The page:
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A few tweaks can improve remote meetings

Last spring, the Pacific Northwest Conference purchased a video camera and laptop used at the 2012 Annual Meeting and to be used again this year to communicate with those present and who cannot come through blogging, live streaming video and live feeds.

JOhn Eisenhauer

John Eisenhauer used PNC’s new video camera at the 2012 Annual Meeting where it was to live stream the program.

“We don’t yet have mechanisms in place to use the equipment as we would like to use it for video conference and live streaming other events,” said Jim CastroLang, pastor at First Congregational UCC in Colville and a volunteer assisting with PNC technological communication.

He, John Eisenhauer of Eagle Harbor in Bainbridge Island and others covered the 2012 Annual Meeting with the equipment.

“Effective use of PNC’s equipment to involve people in remote sites requires more staff and planning,” CastroLang said.

PNC committees now use a combination of Skype, Go-to-Meeting and conference calls to include people unable to be at meetings. The quality of those connections varies with the quality of internet connections.
Video quality on Skype can range from clear to blurry.

Jim CastroLang

Jim CastroLang checks the stream on the laptop.

“We need people trained to share using these technologies and to facilitate meetings with some in a room and some remote,” CastroLang said.

He said if people participating in committee meetings on conference calls sit quietly and listen, no one knows they are there, CastroLang said, because no one sees them.

“We are in the midst of cultural transition in using this technology,” he said. “Some day, video conferencing will work as well as if people are in the same room.”

CastroLang said the national UCC purchased video-conferencing equipment to connect people at the Justice and Witness Ministries Office in Washington, D.C., at Franklin Center and at the national office in Cleveland, Ohio.

“Its sophisticated video camera senses motion and voice, and moves to focus it,” he said, adding that staff need to know how to operate it.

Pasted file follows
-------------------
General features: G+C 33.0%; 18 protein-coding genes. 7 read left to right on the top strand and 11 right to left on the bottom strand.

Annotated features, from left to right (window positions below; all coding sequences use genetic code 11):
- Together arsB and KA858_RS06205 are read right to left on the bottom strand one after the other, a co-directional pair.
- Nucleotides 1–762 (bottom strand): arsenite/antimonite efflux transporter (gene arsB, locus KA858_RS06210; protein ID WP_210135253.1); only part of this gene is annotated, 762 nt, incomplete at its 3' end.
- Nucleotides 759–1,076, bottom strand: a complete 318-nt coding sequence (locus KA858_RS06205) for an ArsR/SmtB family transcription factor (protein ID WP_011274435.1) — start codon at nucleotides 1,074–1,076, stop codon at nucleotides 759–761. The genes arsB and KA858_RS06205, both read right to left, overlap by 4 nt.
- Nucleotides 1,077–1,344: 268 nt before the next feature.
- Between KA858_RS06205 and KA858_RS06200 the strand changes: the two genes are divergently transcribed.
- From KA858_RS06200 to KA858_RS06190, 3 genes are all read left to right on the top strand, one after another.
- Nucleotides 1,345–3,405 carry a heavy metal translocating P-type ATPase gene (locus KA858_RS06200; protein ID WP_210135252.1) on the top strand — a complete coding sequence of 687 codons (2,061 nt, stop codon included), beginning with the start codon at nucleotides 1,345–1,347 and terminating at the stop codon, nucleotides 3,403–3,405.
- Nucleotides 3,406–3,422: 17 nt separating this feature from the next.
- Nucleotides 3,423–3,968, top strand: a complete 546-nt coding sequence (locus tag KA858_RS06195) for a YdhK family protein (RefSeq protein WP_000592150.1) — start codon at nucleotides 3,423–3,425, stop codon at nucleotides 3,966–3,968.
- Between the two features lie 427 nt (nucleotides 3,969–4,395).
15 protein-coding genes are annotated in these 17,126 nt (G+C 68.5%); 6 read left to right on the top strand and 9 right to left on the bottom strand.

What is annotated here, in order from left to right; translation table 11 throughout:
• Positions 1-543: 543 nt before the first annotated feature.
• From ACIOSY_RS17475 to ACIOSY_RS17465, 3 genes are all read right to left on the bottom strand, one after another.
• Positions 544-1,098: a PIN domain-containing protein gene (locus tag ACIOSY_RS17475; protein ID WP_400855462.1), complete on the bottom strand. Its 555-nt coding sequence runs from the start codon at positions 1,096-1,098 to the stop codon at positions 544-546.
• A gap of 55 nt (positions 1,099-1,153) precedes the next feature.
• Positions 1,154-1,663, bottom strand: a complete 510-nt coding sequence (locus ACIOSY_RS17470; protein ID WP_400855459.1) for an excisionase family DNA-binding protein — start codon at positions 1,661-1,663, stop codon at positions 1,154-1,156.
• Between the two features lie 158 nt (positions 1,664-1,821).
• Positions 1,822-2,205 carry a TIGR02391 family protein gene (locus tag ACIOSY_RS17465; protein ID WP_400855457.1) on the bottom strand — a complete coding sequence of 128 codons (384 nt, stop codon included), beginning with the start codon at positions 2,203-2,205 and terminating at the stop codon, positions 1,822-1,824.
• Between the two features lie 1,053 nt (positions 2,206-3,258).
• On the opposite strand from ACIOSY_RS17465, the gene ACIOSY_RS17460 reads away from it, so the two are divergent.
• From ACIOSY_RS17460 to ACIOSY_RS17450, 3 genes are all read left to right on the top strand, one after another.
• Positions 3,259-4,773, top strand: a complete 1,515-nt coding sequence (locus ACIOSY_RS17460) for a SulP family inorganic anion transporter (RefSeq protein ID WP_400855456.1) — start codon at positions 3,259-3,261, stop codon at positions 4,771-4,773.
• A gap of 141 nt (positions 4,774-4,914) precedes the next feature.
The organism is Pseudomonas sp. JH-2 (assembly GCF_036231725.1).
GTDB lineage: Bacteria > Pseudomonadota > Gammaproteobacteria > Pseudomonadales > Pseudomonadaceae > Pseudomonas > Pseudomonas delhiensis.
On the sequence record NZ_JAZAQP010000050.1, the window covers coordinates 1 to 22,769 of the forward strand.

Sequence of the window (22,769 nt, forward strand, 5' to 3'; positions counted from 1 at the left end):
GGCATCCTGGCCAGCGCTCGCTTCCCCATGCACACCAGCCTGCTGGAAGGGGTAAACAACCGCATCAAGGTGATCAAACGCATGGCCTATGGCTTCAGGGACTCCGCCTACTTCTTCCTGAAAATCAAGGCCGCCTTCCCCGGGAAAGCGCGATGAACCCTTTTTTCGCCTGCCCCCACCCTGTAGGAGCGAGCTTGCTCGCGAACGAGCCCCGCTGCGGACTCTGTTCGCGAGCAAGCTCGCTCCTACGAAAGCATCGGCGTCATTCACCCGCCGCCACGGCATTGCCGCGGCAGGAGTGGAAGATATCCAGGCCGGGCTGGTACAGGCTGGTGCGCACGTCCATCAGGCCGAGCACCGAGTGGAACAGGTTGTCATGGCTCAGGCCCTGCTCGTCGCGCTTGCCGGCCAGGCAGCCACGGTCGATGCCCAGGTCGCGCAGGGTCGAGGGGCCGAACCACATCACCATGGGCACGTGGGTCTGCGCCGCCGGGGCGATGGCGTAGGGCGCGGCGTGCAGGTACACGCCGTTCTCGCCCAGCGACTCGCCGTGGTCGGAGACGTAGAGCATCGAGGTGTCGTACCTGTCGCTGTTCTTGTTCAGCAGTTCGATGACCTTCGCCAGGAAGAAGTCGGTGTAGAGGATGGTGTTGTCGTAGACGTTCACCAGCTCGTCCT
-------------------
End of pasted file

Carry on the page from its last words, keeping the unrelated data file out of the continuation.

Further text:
“Most businesses use Go-to-Meeting software and train users in different sites,” he explained. “Still, 90 percent of communication is one-way, with a leader presenting in a lecture style. It works best if those watching turn their mikes on and off, when they are speaking or not.”

CastroLang participates in a Tuesday lectionary study of an Ohio Disciples minister who has college or seminary professors share biblical expertise.

“When we want to talk, we use the chat function and write in our comments or questions,” he said. “The software lets there be 16 on the video.”

He explained that there’s need for a cultural shift, because people do not act the same as they would if everyone was in the same room.

With most people in one room and the rest elsewhere, there may be issues of inclusion and exclusion, he pointed out.

He offers suggestions to help committees improve their experience at meetings where some people connect remotely:

• In using a speaker phone, it’s important for those who are not talking to mute their microphones, so extraneous noises—washing dishes, a dog barking, someone talking in the background—do not interrupt and distort the sound.

• Distortion can also be prevented by those connecting remotely using headphones.
• A good internet connection also makes a difference.

• To improve the quality of video, the camera or computer with a video needs to be placed so people are in good lighting with no back lighting or people’s faces are not clear.

• Those connecting remotely should sit two to three feet back from the computer video to give some space for background content and depth.

• Wide-angle lenses can be added to the computer’s video lens, plugged in to the USB connection, so everyone at a meeting is visible.

“Many little things add up to build a better experience for meeting-goers,” CastroLang explained. “Every year improvements in technology make it easier.”

Limited staff and turnover on committees make it hard to implement the full communication plan, he explained.

For information, call 509-998-7203.


Copyright © April-May 2013 Pacific Northwest Conference United Church News


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